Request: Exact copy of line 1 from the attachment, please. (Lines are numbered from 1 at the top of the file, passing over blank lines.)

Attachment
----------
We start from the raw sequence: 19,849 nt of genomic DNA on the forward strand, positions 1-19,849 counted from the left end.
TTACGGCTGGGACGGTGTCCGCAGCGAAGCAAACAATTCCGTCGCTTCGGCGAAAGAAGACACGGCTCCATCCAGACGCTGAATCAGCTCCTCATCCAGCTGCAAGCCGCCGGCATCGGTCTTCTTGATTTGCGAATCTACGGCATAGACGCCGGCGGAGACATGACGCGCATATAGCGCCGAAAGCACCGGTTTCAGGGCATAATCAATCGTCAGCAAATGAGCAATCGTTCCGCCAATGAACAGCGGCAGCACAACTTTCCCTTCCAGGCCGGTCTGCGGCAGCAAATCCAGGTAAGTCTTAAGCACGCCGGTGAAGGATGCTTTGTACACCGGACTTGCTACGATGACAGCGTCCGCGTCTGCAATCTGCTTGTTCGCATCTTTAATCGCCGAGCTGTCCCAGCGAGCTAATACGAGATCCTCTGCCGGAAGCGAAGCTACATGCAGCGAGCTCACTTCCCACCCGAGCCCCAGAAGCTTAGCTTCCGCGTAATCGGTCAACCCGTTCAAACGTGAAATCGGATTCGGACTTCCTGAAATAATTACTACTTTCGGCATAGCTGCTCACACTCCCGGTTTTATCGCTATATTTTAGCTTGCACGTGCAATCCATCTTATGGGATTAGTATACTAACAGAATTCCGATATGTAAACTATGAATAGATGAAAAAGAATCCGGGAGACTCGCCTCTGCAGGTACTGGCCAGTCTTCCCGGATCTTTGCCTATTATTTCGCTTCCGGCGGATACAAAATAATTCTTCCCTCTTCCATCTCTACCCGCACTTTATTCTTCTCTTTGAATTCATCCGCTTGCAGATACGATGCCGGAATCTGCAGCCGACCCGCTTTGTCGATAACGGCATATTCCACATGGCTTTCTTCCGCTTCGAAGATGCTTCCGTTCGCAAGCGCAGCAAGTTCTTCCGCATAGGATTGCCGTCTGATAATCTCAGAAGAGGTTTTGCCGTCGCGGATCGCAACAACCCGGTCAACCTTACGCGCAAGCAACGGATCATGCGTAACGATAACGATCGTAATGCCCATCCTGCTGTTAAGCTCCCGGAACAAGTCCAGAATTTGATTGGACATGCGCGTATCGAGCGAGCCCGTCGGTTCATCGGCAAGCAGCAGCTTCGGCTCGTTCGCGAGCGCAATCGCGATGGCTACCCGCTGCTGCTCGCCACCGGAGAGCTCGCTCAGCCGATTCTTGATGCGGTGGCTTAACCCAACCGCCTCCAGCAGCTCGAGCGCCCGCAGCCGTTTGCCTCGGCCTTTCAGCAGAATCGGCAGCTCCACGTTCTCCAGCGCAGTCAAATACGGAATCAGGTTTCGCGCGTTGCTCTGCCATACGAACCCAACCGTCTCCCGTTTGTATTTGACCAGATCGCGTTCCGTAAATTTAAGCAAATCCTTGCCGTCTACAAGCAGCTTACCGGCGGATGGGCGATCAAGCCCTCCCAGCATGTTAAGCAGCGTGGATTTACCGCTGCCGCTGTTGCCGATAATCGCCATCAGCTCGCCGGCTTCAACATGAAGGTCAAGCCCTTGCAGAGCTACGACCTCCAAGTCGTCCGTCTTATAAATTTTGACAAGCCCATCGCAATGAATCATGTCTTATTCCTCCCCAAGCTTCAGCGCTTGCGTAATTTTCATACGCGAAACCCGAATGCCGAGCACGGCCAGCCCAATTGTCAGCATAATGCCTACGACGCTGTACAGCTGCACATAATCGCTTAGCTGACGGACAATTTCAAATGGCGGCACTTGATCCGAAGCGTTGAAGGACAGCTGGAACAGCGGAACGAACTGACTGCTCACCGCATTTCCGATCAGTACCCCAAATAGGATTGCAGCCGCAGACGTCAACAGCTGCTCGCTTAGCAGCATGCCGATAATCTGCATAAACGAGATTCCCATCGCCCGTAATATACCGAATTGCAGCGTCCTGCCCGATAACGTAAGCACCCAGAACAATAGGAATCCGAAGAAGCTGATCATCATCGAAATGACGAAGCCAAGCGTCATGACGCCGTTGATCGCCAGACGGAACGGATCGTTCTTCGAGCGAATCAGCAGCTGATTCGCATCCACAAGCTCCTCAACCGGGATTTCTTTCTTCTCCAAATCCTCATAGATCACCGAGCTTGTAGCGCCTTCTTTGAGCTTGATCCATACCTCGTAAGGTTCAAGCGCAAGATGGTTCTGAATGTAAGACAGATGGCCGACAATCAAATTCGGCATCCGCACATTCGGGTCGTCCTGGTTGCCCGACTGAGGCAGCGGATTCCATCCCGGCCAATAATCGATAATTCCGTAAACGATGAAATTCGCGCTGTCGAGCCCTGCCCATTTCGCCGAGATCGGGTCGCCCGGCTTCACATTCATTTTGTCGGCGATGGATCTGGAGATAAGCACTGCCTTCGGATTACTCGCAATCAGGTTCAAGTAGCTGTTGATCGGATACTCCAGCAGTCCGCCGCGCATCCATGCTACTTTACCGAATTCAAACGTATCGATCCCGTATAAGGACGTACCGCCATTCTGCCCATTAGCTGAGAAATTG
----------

We start from the raw sequence: 19,849 nt of genomic DNA on the forward strand, positions 1-19,849 counted from the left end.